Jonathan Nolan's Original 'Interstellar' Ending Was More Straightfoward

Back when Christopher Nolan's Interstellar was in theaters, Peter wrote a very detailed breakdown of the differences between the original script by Jonathan Nolan, written for Steven Spielberg, and the version that Christopher Nolan shot with his own revisions. Now Jonathan Nolan has talked about some of differences between his script and the finished film while promoting the blu-ray release of the film. Specifically, he addressed the ending, which as originally written in one draft — potentially a different one from the 2008 Spielberg draft – was much more simple, and potentially far less happy.

Spoilers for Interstellar follow.

During a speaking gig at Caltech's Jet Propulsion Lab in Pasadena with physicist and adviser Kip Thorne, Nolan was asked exactly what happened at the end of the film. He joked "You've got the wrong brother."

But he did talk a bit about his original ending, which was "much more straightforward" and in which "the Einstien-Rosen bridge [colloquially, a wormhole] collapsed when Cooper tries to send the data back."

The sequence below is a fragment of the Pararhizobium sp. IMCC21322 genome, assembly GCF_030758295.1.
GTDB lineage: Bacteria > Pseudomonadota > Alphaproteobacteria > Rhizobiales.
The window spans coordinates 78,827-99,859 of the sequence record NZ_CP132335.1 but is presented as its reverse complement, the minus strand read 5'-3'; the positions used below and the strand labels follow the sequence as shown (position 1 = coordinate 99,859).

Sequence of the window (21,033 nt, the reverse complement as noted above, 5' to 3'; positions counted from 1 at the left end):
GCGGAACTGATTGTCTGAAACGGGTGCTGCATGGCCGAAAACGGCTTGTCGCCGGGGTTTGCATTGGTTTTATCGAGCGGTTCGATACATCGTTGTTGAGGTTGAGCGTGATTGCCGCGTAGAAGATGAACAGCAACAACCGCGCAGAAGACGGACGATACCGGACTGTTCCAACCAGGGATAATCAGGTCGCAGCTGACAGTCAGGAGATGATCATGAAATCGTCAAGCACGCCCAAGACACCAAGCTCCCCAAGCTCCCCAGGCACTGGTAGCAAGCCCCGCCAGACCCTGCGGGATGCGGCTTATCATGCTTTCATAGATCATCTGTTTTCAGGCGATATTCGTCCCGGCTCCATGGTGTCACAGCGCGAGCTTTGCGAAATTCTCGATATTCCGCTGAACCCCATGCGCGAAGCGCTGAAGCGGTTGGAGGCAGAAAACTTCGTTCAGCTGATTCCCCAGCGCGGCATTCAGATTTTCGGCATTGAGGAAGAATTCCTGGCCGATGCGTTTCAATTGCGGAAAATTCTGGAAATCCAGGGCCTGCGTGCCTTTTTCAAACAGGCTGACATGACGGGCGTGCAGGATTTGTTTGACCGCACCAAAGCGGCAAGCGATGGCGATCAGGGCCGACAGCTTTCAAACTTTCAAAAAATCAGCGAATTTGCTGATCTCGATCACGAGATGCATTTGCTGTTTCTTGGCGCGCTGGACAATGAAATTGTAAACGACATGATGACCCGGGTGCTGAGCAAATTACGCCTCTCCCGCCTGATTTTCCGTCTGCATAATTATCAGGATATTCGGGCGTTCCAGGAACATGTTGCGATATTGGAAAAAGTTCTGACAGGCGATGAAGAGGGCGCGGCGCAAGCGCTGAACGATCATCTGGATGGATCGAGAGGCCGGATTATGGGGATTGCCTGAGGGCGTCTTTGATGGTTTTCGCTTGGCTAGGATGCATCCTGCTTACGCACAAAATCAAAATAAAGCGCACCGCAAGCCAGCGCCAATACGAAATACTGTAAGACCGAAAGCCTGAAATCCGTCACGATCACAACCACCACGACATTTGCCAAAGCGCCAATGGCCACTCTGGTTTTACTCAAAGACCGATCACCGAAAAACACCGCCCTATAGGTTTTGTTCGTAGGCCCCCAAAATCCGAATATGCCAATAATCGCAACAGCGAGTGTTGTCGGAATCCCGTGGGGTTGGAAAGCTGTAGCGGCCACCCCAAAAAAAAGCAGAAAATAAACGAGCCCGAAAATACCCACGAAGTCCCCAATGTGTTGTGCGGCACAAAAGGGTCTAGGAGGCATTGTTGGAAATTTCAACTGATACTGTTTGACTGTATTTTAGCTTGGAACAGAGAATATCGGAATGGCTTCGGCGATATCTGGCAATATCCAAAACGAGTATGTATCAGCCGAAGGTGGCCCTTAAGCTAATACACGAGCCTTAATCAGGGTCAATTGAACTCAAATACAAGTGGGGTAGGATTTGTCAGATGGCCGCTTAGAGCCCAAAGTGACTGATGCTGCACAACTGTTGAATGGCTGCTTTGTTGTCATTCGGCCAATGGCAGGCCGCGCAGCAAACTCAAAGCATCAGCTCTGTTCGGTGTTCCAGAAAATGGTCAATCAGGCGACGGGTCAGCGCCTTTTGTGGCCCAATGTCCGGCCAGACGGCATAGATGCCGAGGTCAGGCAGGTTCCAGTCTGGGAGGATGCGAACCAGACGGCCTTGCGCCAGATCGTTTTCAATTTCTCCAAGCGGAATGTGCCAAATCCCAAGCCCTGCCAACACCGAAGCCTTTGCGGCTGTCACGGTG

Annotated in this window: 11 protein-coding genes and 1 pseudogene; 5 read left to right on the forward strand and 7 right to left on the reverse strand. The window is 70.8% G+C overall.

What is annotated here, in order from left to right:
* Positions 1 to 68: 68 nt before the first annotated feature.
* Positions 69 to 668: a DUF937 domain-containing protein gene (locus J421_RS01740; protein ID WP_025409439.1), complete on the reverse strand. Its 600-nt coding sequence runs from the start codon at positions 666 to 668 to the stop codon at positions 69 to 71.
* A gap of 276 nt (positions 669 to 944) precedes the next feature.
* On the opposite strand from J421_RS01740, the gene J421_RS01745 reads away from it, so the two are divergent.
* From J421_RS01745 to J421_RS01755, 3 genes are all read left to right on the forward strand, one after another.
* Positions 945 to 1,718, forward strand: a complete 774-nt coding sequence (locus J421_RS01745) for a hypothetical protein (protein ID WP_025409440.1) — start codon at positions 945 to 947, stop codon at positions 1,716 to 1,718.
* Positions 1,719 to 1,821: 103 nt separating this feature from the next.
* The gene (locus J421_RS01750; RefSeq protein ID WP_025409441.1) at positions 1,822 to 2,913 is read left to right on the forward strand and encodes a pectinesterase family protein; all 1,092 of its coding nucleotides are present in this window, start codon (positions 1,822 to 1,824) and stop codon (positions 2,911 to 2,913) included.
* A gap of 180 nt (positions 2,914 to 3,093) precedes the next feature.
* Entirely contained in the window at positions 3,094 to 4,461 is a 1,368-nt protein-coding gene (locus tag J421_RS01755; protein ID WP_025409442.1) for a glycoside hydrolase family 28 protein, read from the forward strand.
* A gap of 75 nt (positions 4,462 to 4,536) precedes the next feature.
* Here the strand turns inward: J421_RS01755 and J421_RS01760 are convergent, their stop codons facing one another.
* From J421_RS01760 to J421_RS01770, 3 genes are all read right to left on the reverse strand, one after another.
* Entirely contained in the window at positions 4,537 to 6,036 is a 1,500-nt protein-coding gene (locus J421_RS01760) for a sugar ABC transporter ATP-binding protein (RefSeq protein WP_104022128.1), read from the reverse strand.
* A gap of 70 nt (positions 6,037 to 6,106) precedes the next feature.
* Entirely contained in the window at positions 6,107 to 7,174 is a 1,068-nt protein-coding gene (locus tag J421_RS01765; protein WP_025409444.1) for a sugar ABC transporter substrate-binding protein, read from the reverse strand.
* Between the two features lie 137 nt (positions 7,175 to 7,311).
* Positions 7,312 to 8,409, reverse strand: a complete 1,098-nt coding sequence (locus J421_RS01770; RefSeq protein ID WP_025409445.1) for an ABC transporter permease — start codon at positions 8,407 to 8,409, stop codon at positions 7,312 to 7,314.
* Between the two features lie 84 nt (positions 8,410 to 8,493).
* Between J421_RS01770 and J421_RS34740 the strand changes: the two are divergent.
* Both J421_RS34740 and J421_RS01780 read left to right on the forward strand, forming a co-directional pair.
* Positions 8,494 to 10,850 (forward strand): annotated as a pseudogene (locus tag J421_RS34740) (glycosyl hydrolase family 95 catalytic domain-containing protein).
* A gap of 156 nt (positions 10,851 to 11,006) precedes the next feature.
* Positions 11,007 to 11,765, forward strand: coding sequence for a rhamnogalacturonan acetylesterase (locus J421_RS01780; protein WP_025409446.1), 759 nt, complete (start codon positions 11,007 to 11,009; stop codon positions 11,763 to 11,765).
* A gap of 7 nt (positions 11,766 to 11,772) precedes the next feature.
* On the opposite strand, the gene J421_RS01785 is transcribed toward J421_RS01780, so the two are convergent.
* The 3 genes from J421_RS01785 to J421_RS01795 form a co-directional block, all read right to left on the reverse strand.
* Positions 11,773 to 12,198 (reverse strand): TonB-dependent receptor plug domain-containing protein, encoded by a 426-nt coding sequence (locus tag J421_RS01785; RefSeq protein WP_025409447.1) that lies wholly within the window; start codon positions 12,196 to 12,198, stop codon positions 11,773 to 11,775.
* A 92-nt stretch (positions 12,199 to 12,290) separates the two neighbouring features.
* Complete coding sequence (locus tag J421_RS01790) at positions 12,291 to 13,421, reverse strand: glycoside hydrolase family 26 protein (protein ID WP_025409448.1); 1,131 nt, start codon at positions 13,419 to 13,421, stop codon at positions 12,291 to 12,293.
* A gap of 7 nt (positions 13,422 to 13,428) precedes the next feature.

In other words, a lot of the stuff we see at the end of the film as it exists now possibly happen. Nerdist, reporting on the event, speculates that instead of Cooper (Matthew McConaughey) going into the black hole Gargantua and finding himself inside the tesseract, he would never have been able to manipulate time or contact his young daughter, or return to Earth. But the draft Peter wrote about had some other differences in the ending, with Cooper in fact getting back to Earth, but with many details different from the finished film.

And Kip Thorne, at the same event yesterday, explained another difference:

The gravitational anomalies that pointed Cooper and his daughter toward the remnants of NASA were initially supposed to be gravity waves emanating from the destruction of a neutron star via black hole. Since the waves could only be produced by something so catastrophic, and we know nothing like that exists in our solar system, the waves detected must be coming out of some wormhole close to us, Kip Thorne explained to the audience.

That's also different from the draft Peter wrote about, in which a downed space probe provides the guide to NASA. So, as you would probably expect, there are likely a couple versions of the script floating around, with the details provided at this talk pointing to a draft that was written in the time between the early one we've previously discussed, and the final shooting draft.